The Year of the Birds, & Warring With Squirrels

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This has become the Year of the Birds.

Glorious weather, and more time on our hands, finds us outside often when not working remotely at our respective jobs. We have several bird feeders set up along the deck and under the gazebo. A pair of cardinals have taken up residence in our backyard, flitting about the azaleas and crepe myrtles. They are appreciative of the newly installed feeder under the gazebo, stopping by several times for a snack. They chirp warnings when Tater and Tot are prowling outside. Cats are natural-born bird killers, so we keep an eye on them when they go outside to do their business. Mainly they spend the day sleeping inside, each curled up in a sunny spot. Those two rascals won the lottery when my Beautiful Mystery Companion leaped at the chance to adopt two abandoned kittens, dumped three-plus years ago at her brother’s house.

Every spring, a wren builds a nest below one of our house’s balconies, using a mounted floodlight to prop it in place. Smart wren. She is nearly finished bringing in twigs, leaves and pine straw. Soon, baby birds will be peeking their tiny beaks over the edge, while she brings them food.

The robins show up right after a rain or when the sprinklers have run, hopping about the ground, taking the opportunity to bathe and maybe find some worms to eat. From a magnolia tree above, a blue jay — the schoolyard bully of the bird world — eyes the robins and caws loudly, while tiny wrens flit in for a few kernels of seed.

We installed a pair of hummingbird feeders last week, after noticing the little guys darting among the tree branches. Within a few hours, we had our first visitor. Hummingbirds are the A.J. Foyts of the bird world, fast little critters that are a joy to observe. Another admirable aspect of hummingbirds: they will divebomb the squirrels eyeing the feeders as they creep along the deck rail.

As most of you know, squirrels are the nemesis of bird feeders. My BMC has a cage feeder into which you put a square cake of bird seed, which the wrens and chickadees enjoy — but not as much as the squirrels. I installed a baffle that theoretically keeps squirrels from getting onto the feeders. It didn’t work with the cage feeder. One squirrel in particular would leap on top of the cage and hang upside down, munching away at the cake until one of us ran outside and yelled at him. Next, I tried hanging a large plastic owl bought years ago from the same pole, in hopes it would scare the squirrel. The squirrel returned and spent about 15 minutes eyeing the owl. He even walked over, touched it and leaped back when it swayed from the pole. Ha! I thought. This might work.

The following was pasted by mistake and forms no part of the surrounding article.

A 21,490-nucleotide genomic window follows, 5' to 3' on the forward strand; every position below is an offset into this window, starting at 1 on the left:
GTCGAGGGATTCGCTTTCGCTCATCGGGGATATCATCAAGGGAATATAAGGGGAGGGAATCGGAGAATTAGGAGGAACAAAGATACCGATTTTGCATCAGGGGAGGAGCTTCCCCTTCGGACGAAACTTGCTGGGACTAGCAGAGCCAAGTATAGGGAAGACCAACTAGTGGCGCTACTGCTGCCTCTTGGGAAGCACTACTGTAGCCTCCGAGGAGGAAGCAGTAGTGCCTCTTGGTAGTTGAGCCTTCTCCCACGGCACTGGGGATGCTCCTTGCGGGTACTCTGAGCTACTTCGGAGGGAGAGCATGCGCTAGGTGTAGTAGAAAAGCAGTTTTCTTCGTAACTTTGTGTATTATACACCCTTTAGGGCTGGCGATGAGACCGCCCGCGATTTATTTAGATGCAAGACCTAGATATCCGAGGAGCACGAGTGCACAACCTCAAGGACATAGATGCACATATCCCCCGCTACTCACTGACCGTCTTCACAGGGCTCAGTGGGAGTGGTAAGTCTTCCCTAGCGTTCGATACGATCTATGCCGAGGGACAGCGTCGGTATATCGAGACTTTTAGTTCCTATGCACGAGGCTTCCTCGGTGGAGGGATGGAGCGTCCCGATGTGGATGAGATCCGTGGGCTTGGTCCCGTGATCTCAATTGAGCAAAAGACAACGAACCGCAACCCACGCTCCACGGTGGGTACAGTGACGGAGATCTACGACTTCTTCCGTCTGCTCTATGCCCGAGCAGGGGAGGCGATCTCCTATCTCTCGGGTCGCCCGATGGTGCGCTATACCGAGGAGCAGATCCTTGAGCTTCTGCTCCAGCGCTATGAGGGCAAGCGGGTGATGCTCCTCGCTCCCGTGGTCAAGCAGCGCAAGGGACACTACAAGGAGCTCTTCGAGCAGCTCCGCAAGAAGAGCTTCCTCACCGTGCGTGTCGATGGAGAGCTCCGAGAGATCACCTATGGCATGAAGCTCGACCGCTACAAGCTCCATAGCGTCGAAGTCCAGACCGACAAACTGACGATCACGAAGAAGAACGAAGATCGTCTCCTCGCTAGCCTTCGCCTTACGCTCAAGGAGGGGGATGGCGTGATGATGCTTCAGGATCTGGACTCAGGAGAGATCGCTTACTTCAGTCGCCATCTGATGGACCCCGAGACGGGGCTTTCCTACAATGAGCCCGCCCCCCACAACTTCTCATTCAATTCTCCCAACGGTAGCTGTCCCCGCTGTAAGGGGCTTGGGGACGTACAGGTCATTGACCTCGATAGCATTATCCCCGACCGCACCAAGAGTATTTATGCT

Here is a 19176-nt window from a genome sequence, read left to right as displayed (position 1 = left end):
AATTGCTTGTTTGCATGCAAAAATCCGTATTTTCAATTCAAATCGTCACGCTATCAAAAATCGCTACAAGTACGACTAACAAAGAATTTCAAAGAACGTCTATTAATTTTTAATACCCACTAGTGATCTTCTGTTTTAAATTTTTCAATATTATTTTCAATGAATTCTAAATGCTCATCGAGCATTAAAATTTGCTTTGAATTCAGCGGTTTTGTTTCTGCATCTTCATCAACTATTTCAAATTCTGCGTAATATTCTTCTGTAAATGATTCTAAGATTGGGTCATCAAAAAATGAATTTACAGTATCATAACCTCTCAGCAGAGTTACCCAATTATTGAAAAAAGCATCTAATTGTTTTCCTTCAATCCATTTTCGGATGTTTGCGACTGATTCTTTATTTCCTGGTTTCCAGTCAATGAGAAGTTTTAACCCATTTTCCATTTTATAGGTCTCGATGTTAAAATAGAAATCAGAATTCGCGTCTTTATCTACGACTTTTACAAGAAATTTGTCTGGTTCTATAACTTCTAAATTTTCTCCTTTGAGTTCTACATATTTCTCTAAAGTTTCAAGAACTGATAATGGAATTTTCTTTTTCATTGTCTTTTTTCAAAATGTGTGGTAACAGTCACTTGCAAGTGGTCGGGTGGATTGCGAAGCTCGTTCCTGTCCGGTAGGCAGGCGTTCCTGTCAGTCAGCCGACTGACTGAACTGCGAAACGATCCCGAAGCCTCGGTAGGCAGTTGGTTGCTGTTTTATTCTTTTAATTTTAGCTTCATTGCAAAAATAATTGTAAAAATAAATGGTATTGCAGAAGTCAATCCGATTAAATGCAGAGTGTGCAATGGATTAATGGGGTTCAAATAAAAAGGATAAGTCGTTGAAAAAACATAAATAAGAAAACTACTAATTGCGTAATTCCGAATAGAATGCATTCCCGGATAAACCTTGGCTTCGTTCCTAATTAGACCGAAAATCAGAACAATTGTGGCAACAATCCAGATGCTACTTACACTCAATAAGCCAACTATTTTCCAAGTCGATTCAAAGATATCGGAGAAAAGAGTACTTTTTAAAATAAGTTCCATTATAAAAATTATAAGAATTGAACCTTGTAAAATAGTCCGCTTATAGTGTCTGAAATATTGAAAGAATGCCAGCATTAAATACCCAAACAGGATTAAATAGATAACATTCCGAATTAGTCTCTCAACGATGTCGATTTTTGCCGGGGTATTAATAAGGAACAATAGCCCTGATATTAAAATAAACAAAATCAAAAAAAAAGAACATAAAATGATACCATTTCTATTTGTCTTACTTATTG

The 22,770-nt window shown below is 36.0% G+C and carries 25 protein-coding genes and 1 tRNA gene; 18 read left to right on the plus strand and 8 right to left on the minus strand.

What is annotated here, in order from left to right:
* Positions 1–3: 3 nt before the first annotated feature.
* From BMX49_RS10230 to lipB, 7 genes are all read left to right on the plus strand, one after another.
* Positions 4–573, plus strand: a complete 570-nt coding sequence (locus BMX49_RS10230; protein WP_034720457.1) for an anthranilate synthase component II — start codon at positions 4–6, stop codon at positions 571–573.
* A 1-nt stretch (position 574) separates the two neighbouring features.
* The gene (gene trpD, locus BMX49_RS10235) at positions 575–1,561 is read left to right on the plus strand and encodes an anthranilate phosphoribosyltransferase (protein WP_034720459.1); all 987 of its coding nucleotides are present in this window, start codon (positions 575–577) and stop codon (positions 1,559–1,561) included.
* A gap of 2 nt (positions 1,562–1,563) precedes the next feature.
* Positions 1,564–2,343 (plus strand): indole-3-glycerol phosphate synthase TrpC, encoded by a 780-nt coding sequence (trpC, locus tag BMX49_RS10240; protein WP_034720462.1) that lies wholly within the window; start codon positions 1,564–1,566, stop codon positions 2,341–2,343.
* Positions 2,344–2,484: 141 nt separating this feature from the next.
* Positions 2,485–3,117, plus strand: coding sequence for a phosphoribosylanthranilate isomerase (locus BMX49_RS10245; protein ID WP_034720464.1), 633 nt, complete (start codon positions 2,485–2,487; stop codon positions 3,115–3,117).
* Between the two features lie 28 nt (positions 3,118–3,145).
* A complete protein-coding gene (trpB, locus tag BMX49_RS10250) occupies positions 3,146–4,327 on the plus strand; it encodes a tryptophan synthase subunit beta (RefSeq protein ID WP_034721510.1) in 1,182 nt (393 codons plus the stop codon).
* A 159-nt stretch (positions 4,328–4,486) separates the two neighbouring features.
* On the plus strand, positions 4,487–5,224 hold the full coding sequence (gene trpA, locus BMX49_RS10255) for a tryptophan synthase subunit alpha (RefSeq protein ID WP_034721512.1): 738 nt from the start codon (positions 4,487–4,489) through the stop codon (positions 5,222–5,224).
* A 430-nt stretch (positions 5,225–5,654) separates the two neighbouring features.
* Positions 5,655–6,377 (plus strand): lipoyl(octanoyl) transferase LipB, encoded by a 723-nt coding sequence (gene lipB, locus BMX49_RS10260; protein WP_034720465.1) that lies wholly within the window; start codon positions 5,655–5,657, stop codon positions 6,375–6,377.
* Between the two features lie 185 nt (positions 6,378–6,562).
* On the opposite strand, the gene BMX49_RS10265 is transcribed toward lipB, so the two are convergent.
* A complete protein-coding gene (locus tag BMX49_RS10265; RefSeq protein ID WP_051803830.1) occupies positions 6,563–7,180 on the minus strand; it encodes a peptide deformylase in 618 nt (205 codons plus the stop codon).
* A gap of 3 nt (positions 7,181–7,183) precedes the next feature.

Nah. The squirrel figured out the owl was fake, hurdled over its head and hung from the cage once again. As a former neighbor once said when I was previously engaged in a war with squirrels, “Squirrels don’t have jobs. They have all day to try to figure out how to get to your bird feeder.” That’s true, but I now have a lot more time to work on making our feeders squirrel proof, since we remain largely sheltered in place. Accordingly, I moved the cake cage to hang below the balcony, about six feet up. Almost immediately, my BMC spied a squirrel perched on a narrow piece of molding beneath the closest picture window, apparently poised to leap for the cage.

She scared the little bugger off, and I haven’t seen another. I went out later and measured both the molding on which squirrel had balanced — a half-inch! — and the distance the squirrel would have to leap to reach the cage — 55 inches! The vertical leap required from the deck is 64 inches. If any squirrel is able to achieve either leap, I’m setting a trap, catching that rascal, and entering him in a carnival sideshow, once the world opens back up.

So far, we’re winning the War on Squirrels. But I am well aware that squirrels don’t have jobs and plenty of time to plot. I’m not declaring victory just yet.

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